The Living (Annika Berry And Eliza Doyle)
perfact weather, 2019. Image by Steven Geovanis taken during Hurricane Sandy, text from collaborating Survivalist (2018).
In collaboration with Survivalists in and around New York City, we explore and embody the burden of threat as a means of opening up and revealing fragilities within our society, our ecosystem and ourselves.
The Living emerges from a methodology of filmmaking: writing, composing, recording, and editing; collapsed with one of Survivalism: tracking, hunting, storing and moving. Overlaying these frameworks, we activate tension between “living” and “surviving,” constructing and performing emergency as a way to navigate myriad opposing forces in the twenty-first century.
Constantly tracking the landscape (both environmental and technological), the Survivalist is uniquely alert to potential catastrophe. In “Landscapes of Emergency,” Rebecca Solnit writes that contemporary crises “tend to resemble cancers or viruses more than heart attacks. They have no definitive point of emergence and are often crises of disappearance or disintegration, systemic erosions, rhythmic lapses, nonstates. Having no clear point of emergence, they have no distinct point for intervention, only eventually a point of no return.” By visualizing, documenting, tearing open and fabricating this “point of emergence,” The Living invites viewers to examine their lives and the world around them through a lens of increased urgency and consequence.
In Learning to Die in the Anthropocene, Roy Scranton writes, “the reality of global climate change is going to keep intruding on our fantasies of perpetual growth, permanent innovation and endless energy just as the reality of mortality shocks our casual faith in permanence.” The Living probes our notions of convenience, discarding the taken-for-granted in favor of more disruptive realities. Situating ourselves behind the lens of Survivalism, we examine mortality, the built environment, and the inconvenience of climate change. New York provides a backdrop for our constructed interventions and unfolding alter-narratives as we capture, track, test and experiment with various modes of Survival.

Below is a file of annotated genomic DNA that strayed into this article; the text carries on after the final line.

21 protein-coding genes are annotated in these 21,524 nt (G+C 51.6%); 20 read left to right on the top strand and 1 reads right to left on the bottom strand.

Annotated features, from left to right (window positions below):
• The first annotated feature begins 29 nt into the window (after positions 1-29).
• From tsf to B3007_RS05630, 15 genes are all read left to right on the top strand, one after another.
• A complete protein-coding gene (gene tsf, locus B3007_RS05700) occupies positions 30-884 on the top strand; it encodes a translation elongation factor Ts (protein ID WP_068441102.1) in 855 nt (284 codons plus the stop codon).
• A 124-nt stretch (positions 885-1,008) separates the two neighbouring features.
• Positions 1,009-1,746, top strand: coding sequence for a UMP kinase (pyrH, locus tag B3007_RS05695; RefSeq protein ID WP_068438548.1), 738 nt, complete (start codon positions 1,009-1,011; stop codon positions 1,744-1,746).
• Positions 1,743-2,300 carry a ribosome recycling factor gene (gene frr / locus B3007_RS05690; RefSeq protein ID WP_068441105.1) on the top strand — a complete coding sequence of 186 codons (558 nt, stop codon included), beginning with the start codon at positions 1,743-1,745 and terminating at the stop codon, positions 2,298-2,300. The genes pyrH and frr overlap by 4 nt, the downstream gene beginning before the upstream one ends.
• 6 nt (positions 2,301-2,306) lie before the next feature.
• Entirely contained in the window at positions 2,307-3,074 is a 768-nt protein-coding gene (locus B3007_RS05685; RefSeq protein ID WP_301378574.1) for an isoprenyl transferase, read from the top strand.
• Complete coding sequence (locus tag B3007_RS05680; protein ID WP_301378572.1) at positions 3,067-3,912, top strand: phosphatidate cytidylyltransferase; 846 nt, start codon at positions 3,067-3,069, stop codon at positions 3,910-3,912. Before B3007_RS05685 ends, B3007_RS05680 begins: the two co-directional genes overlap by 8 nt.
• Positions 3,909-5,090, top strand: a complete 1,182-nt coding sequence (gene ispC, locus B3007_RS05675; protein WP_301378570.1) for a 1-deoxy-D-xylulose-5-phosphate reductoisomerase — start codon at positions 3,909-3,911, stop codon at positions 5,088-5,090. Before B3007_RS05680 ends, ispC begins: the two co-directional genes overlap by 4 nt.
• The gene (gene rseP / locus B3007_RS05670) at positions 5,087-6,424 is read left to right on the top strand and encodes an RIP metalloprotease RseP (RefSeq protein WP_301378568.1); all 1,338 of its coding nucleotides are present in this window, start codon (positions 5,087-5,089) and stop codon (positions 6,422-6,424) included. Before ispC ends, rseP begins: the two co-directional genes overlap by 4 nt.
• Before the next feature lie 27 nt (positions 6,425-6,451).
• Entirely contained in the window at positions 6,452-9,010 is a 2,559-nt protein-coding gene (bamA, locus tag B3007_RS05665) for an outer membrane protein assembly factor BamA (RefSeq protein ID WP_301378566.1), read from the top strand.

ABOUT THE ARTISTS: Compelled by narratives of self-reliance, Annika Berry and Eliza Doyle frequently collaborate with those who define themselves as autonomous. With backgrounds in film and video, their individual practices examine identity archetypes, gender, religion, and power. In a 2016 collaboration (Mohegan Sun The Day Prince Died), the artists staged middle-of-the-night interviews in the hotel room of a Casino in Connecticut, disrupting traditional hierarchy between documentarian and documented.
how to, 2019. Screenshot, search bar, survival pack.
failure to disappear, 2019. Bullets from Beacon, New York, text for collaborating Survivalist.